Using Minor Pentatonics And Blues Scales

A Dual Edged Sword

The minor pentatonic and blues scales are duel edged swords, meaning that they can help and hurt your guitar playing and the level of general overall musicianship. As wonderful and powerful as these two scales can be, if you base your style entirely and playing these box patterns you are missing the boat. The common knowledge box patterns can sound red hot and rockin just as easily as they can sound pointless and out of tune.

Well Known Advice.

I’m not the first person to say it, but the thinking on pentatonic and box battern playing among serious guitarists is as follows. Don’t build a style exclusively on the one or two scales that every kid with a guitar knows, expand your vocabulary and palette as long as you play. ‘Hack’ is a word that many people use to describe a single minded approach to lead guitar playing, its like knowing just enough to get in trouble – able to sound merely OK and passable. This approach to improvising can sound good in a lot of situations but relying only on one or two scales, and one or two basic concepts, is simply not the way to go.


Just The Facts

Before we practice the minor pentatonic and blues scales in the key of E, lets review the basic music theory associated with these two scales. Serious music students know studying these types of graphic organizers is a good way of learning basic music theory and developing a base of highly useful knowledge.

When compared to the major scale we can see that the minor pentatonic scale contains a flat 3rd and 7th degrees, these notes were introduced to the modern musical vocabulary by trend setting blues musicians and are therefore called the blue notes. The minor blues scale adds another blue note, the flatted 5th.

Ear Training

When you play, you play what you know. If you want to play and use blues scales and minor pentatonic scales you must know them -really know them. Knowing the scales in your ears and figures, study the following diagram, taking in all the information you can as you visualize the scale pattern.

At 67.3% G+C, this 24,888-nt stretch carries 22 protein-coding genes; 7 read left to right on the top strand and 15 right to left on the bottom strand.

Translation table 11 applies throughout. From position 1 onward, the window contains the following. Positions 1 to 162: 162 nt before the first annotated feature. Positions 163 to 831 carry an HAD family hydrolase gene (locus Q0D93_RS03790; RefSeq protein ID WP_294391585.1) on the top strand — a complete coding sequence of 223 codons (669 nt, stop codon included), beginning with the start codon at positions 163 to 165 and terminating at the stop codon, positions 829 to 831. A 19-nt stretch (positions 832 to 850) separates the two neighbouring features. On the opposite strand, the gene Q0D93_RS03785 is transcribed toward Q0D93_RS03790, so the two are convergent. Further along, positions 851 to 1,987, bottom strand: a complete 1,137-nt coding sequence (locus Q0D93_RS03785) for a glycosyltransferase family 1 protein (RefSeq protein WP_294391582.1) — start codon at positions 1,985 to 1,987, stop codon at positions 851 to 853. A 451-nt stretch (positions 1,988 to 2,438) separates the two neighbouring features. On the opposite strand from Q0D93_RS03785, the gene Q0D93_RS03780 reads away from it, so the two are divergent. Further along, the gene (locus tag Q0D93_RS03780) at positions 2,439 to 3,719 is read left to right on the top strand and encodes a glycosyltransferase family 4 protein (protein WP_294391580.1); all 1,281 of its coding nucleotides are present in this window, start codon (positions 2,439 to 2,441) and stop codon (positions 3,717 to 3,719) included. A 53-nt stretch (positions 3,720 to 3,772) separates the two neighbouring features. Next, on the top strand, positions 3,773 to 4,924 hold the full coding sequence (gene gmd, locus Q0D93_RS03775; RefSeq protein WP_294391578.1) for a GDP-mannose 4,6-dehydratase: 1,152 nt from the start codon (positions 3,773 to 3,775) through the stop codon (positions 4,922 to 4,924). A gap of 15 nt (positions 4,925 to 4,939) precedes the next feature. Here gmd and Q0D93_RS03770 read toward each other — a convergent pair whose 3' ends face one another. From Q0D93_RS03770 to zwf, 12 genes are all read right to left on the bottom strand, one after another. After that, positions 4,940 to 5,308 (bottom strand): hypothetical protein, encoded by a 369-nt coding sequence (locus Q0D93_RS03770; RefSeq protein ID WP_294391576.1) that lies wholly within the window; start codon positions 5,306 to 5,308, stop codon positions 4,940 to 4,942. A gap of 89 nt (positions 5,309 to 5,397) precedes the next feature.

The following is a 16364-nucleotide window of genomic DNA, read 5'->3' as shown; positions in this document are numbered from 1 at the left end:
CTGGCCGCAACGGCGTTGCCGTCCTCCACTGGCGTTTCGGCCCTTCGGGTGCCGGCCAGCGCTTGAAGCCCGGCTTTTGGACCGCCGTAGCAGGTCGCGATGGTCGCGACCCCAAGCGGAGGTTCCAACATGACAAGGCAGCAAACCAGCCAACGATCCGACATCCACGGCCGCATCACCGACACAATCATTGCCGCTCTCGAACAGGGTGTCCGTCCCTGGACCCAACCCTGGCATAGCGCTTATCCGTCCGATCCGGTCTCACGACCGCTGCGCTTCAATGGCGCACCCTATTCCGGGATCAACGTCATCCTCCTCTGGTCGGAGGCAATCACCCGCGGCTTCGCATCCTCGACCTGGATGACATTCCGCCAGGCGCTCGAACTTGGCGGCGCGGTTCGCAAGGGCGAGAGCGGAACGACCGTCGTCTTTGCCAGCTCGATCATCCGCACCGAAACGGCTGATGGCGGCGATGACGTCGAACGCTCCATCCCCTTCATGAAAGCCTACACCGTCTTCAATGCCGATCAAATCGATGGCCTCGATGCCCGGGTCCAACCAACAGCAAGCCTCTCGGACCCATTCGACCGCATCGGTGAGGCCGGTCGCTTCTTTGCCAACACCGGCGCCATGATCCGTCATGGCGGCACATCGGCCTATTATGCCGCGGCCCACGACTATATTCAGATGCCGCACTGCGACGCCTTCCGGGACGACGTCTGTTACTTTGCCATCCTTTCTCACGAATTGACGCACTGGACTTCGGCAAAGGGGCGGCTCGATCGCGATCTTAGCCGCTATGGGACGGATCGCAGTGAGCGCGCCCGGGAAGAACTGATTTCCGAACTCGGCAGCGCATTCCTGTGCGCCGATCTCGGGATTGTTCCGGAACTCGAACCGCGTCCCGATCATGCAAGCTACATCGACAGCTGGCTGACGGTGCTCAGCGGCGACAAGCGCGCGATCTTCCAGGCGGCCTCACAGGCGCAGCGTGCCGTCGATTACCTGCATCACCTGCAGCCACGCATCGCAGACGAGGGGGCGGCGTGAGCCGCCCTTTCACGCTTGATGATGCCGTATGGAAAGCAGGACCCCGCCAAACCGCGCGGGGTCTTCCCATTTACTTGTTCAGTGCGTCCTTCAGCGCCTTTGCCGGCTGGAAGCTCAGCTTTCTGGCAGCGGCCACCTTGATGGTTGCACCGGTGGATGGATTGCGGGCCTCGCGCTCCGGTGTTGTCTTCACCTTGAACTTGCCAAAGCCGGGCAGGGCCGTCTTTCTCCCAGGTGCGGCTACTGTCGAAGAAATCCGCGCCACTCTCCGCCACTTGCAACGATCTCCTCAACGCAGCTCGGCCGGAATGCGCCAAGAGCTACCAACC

The exercise below is a drill designed to get your fingers gliding across the neck and to gety the sound of the scale firmly in tour ear. Of course, play through the music with speed and accuracy, playing them with care and treating them as a favorite melody. Be sure to listen to the sound and character of the scale.


With the addition of a new blue note, the flat 5 or B flat in this case, the E minor pentatonic scale becomes the E minor blues scale. As before, get to know the scale in your ears and figures. Use the diagram to soak in all the information you can as you visualize the E minor blues scale in position XII and listen to your fingers run up and down the pattern.



Licks, Tricks, Fills & Thrills

If you are playing rock, pop, blues or any modern style you have to be extraordinarily adept with minor pentatonic scale and minor blues scale usage. The first step towards that goal is learning idiomatic likes and fills. A lick, fill or riff is a short bit of melodic material that musicians use to create or extend solos and melodic ideas. In modern music, licks based on the minor pentatonic and minor blues scales are not only absolutely indispensable they can be absolute knockouts.

In this lesson you will be focusing on six such ideas written out in the key of E, the sound of these licks are so well-known and recognizable that they are often called clichés. Typically, in pentatonic box playing, the b3 G blue note (Fret XV String 1 in this case) is often given a slight bend up in pitch, higher than G but not quite G sharp. The D note on Fret XV of string 2 and the E note on fret XIV of string 3 usually are bent up one whole step in pitch.

All of the licks and fills require some type of bending and there are lots of little tricks in general so before you start playing licks and fills, check out the video below.

Use the following interactive transcriptions to really nail down the 6 cliches you have learned here today, play with the recordings to practice bringing an excellent sense of rhythm and timing to your lead guitar playing.

Full Length Blues Solo Or Blues Head

Below is to part video lesson, the first part is a nicely written 12 bar solo suitable for use in lead guitar work or as the melody section for instrumental jams, the second part is a backing track put there to help you practice your licks, scale runs and cliché moves.

A transcription of the solo, along with a short listening track for quick reference and study is just below. To make sure you are bending to the “E” note, and your vibrato is steady, try playing the piece a few times without using the backing track


Play Along Tracks

It is almost as if the minor pentatonic and the minor blues scales were made for ripping on a medium tempo shuffle blues in the key of E, as can be found in the first play along video below. The secon video has a funk/ rock feel to it these tarcks are for you to use as a daily practicing tool, making sure the that the rhythms of your solo, the right hand picking rhythms you are improvising with, match the groove. Its good practice to lock in your right hand picking in with certain aspects of the groove you hear coming from the drumset, locking your soloing solidly to the beat.

12 Bar Blues In E: Shuffle Feel

12 Bar Blues In E: Funk/ Rock Feel


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